#20  Tai Chi Wednesday Pic

Don’t Be Mad If You Don’t Score: Running the Bases the Wrong Way.

When it happens to a 3-year-old at their first T-Ball game it is positively amusing.  Everyone knows that the child believes they are doing everything they are supposed to do: swing the bat, hit the ball, run around the bases, get a hug, and drink a juice box.  The best is when you see it in their eyes when they are running; they are so happy. Hopefully mom, dad, coaches and spectators are gleefully laughing while the base coach is yelling, “No! No! You’re going the wrong way!”  The sad part hits when the child gets to home base and they have no idea why their score did not count.  This is where the life lesson hopefully begins for the child.  This is where they are introduced to the idea that it is not just following the rules they understand, life is about following the rules properly if you want to score in the game being played.  There is another account that happens to us in our later years.  It is when we make ourselves overly busy; however, when we get to what we believe should be the end where we score, the product produced is not what we wanted because is not acceptable for the reward desired; even though we believed we followed the rules. 

When practicing, studying and teaching Tai Chi Chuan, I see this over and over.  Points I have to consistently make are:  when you spend your energy make sure it is worth it, and put your time and energy into things that will get you to where you want to be by following the way that will give you the reward you desire.  To know this and to do this, one must be aware of what they truly desire.  Do they want to learn what is being taught or are they doing what they are doing for some other reason?  In sum, what it really comes down to is a person’s focus.  What is it they really want?   What is it that they really value in life?

Our actions are the clearest evidence of what we value most in life.  Some people just want to get on base and do not focus on the proper way to get there, all they want is to say that they did it and get credit for it.  Their focus isn’t getting the goal; their focus is on getting the praise for the goal.  Getting the hug and drinking the juice box is all they really see; and in fullness it shows that they have no true regard for the rules, solely the praise.  They are willing to sacrifice the system and ultimately the objective because to them the objective in place is of no consequence.  They are willing to dismiss everything for their own selfishness and greed.   This comes through frequently when training and teaching people Tui Shou (Pushing Hands).  What people have a tendency to focus on is off-balancing and pushing their partner out of their center.  People have a tendency to negate the understandings of the teachings of how the displacement should happen and what they focus on is the state function of their partner being thrown.  The arrogance and greed of being the “winner” supersedes the objective of becoming efficient in movement.  In the stead of learning what is taught and understanding the development of the particular skill-set of using one’s body to its most efficient nature, what happens is the practitioner disregards the teachings, the rules, and winds up doing exorbitant work for a loss.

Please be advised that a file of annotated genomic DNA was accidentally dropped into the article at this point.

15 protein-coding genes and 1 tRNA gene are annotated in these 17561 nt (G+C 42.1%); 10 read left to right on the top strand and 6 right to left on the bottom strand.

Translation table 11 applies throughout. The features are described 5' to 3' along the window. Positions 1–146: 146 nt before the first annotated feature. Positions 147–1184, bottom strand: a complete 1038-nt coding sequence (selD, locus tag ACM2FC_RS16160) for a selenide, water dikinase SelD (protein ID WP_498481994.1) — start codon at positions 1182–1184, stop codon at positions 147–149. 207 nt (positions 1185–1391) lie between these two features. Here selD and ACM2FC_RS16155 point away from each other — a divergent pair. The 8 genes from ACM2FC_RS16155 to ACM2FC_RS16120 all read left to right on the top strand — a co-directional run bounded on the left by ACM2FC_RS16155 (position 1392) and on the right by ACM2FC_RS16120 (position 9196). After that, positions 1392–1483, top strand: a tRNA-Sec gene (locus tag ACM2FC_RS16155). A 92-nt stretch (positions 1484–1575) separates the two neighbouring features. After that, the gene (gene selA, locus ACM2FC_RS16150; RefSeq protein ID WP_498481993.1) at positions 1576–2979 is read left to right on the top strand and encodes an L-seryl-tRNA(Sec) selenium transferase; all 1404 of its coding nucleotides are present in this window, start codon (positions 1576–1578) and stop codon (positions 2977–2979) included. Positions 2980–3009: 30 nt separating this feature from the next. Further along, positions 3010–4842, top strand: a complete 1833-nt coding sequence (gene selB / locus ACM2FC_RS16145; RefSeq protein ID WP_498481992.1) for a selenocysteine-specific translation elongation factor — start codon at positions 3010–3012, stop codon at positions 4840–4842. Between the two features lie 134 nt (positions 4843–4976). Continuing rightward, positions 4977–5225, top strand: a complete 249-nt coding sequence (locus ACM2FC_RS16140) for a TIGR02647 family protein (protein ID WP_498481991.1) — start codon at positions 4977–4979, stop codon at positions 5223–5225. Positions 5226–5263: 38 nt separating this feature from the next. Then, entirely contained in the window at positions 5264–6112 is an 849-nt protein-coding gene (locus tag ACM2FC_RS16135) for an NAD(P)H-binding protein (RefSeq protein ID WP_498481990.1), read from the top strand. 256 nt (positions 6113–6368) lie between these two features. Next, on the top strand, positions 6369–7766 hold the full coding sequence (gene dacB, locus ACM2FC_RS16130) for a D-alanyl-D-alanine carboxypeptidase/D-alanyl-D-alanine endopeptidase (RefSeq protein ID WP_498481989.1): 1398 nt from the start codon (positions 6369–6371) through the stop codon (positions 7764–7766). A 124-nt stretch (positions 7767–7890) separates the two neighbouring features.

When doing something make sure that you are performing properly so that you are not wasting your time and energy.  Understand that when there is a product to be produced, and there are procedures in place to produce the product, that your greed, arrogance and want for notoriety does not replace your desire to properly generate the product.  When you are working within a system make sure you are working the parameters properly, make sure that when you sacrifice your time and energy that you are doing so for the compete betterment of yourself and for the environment of which you are a part.  When you are willing to make great sacrifices for one thing make your sacrifices count for the improvement of all things in your life. 

For more information Winston’s his martial arts academy please visit Internal Magnification.  

Winston Price, Executive Producer, has over a decade and a half of marketing, advertising and public relations experience. He began his business career in 1995 and is a graduate of Indiana University Bloomington. Winston also is a master martial artist and personal trainer with over 2 decades of knowledge and experience. Winston runs his own school, Internal Magnification Martial Arts, where he focuses on helping people reach their personal goals of health and fitness via At-Home personal training with martial foci of Taekwondo, Tai Chi Ch’uan, Hapkido and Ba Gua Zhang. As an executive producer for VoiceAmerica, Winston utilizes his skills in business and personal training to help new and existing hosts maximize their opportunity with the VoiceAmerica Talk Radio Network by supporting his hosts with the business and personal aspects of creating and developing their show. Winston believes that each host brings their own flavor to the Network. By properly coaching and motivating his hosts, they are able to produce THEIR show with THEIR style and THEIR passion being at the forefront of every broadcast.  


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